Articles Posted in Government Contracts

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In holding that the successor judge in this case had authority to dismiss Plaintiff’s claims for breach of contract and consequential damages and committed no reversible error by doing so, the Supreme Court repudiated any language in its precedent that suggests that a successor judge on a case is bound by nonfinal decisions and rulings made by his predecessor. Plaintiff, who was hired by the Utah Department of Transportation (UDOT) to work on different construction projects, filed various claims against UDOT and other contractors on the projects. UDOT moved for summary judgment on claims for breach of contract on the “Arcadia” project and claims seeking consequential damages. Judge Kennedy, the original judge assigned to the case, denied both motions. Judge Kennedy was then replaced in this case by Judge Harris. Judge Harris ultimately dismissed Plaintiff’s claims for breach of contract and consequential damages. Plaintiff filed this interlocutory appeal, arguing that Judge Harris violated the so-called coordinate judge rule, which Plaintiff alleged limits the discretion of a successor judge to revisit decisions of a predecessor. The Supreme Court disagreed, holding (1) a successor judge has the same power to review nonfatal decisions that a predecessor would have had; and (2) Judge Harris did not commit reversible error by dismissing the claims at issue. View "Build v. Utah Department of Transportation" on Justia Law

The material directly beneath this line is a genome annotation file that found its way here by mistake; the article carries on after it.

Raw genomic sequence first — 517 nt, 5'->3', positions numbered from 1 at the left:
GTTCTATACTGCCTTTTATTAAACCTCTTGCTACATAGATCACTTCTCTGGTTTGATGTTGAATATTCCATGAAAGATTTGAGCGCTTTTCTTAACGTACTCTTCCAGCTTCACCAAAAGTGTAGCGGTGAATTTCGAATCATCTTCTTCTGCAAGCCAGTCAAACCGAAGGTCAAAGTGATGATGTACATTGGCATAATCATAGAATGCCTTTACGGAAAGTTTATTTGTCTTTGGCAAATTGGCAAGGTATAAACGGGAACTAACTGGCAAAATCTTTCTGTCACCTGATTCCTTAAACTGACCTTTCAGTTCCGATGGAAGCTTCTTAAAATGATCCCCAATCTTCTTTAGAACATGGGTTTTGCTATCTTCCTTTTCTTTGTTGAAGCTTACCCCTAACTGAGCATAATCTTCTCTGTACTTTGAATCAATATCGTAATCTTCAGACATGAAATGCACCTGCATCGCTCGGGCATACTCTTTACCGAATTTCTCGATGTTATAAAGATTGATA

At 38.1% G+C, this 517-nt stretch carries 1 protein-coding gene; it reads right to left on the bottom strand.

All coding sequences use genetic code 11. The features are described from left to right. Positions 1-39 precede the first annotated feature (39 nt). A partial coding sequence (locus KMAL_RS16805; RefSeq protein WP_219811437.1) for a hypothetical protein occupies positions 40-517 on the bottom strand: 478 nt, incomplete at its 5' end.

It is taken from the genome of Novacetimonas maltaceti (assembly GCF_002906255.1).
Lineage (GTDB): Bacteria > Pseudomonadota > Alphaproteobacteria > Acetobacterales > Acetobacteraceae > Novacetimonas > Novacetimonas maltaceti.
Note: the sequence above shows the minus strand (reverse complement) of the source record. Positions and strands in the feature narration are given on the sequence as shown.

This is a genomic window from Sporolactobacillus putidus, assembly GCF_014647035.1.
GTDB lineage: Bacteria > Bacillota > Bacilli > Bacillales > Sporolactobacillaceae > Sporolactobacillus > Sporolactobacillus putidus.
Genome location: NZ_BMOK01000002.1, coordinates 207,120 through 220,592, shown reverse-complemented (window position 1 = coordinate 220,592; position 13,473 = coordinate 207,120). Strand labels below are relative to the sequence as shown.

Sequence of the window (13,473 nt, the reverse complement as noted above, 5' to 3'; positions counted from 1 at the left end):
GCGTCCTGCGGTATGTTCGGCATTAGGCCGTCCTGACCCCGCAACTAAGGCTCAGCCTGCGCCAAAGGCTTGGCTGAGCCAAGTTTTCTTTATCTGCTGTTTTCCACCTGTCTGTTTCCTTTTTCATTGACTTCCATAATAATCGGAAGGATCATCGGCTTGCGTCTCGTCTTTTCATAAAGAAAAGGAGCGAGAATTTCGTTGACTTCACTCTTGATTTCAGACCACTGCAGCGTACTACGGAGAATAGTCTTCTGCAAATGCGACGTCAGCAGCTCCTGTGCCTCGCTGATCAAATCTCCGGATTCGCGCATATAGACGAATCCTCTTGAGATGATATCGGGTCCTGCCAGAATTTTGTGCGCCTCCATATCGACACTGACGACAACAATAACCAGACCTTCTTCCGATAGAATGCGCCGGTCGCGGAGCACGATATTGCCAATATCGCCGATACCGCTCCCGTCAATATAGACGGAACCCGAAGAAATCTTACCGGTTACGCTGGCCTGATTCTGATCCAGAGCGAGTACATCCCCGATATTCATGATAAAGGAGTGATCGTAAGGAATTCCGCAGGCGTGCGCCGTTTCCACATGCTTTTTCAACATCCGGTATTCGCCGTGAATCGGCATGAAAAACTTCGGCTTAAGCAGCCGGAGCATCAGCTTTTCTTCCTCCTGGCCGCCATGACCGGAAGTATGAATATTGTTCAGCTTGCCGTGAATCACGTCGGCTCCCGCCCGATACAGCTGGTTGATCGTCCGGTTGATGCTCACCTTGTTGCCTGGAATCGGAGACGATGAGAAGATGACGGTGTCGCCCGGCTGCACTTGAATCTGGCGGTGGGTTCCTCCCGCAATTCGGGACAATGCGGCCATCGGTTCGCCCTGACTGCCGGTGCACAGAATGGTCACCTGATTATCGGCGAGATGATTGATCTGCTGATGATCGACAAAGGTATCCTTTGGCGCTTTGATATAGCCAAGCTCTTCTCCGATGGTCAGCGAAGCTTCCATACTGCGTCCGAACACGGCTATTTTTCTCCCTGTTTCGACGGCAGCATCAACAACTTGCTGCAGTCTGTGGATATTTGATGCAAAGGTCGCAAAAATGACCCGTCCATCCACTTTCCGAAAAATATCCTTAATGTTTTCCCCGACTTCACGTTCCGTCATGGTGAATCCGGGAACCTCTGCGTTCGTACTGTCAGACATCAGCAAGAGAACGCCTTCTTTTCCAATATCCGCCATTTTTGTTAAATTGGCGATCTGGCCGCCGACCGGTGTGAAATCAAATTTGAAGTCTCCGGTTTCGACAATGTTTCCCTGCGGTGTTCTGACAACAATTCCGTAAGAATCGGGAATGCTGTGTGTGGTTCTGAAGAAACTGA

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In a 1905 water exchange agreement, Big Ditch Irrigation Company conveyed its Big Cottonwood Creek water right to the Salt Lake City Corporation in exchange for the City's commitment to supply Big Ditch with a specified quantity of irrigation-quality water from City sources. Concerned that Big Ditch was infringing upon the City's water rights, the City initiated this case against Big Ditch and four Big Ditch shareholders in district court. The City sought declaratory judgment on several issues. Big Ditch and the shareholders counterclaimed. The district court granted summary judgment in favor of the City on most major issues. On appeal, the Supreme Court held that the district court properly dismissed the defendants' counterclaims and correctly concluded that the City holds title to the water rights conveyed in the agreement. The Court held, however, that the district court erred in (1) determining that Big Ditch did not have a right to file change applications; (2) determining that the parties had modified the agreement or, alternatively, that Big Ditch was estopped from enforcing its right to the amount of water specified in the agreement; and (3) refusing to dismiss the City's claims against the shareholders. View "Salt Lake City Corp. v. Big Ditch Irrigation Co." on Justia Law